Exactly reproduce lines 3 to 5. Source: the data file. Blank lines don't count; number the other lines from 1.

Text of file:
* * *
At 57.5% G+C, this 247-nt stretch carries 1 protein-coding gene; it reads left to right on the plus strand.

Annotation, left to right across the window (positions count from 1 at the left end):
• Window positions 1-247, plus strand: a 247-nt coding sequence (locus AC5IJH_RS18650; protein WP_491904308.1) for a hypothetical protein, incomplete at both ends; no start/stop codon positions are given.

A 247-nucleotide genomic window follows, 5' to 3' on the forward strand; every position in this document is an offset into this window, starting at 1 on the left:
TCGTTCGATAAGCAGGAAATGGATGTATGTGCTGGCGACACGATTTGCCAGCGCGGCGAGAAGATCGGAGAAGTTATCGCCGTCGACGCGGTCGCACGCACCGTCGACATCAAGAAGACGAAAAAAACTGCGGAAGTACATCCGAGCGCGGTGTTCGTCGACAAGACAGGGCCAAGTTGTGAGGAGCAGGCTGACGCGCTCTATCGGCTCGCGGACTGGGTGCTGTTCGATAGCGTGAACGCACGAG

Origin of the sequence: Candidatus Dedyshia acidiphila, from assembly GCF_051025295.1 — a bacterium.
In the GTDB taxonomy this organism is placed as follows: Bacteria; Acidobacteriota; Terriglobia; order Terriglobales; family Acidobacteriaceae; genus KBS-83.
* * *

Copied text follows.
• Window positions 1-247, plus strand: a 247-nt coding sequence (locus AC5IJH_RS18650; protein WP_491904308.1) for a hypothetical protein, incomplete at both ends; no start/stop codon positions are given.

A 247-nucleotide genomic window follows, 5' to 3' on the forward strand; every position in this document is an offset into this window, starting at 1 on the left:
TCGTTCGATAAGCAGGAAATGGATGTATGTGCTGGCGACACGATTTGCCAGCGCGGCGAGAAGATCGGAGAAGTTATCGCCGTCGACGCGGTCGCACGCACCGTCGACATCAAGAAGACGAAAAAAACTGCGGAAGTACATCCGAGCGCGGTGTTCGTCGACAAGACAGGGCCAAGTTGTGAGGAGCAGGCTGACGCGCTCTATCGGCTCGCGGACTGGGTGCTGTTCGATAGCGTGAACGCACGAG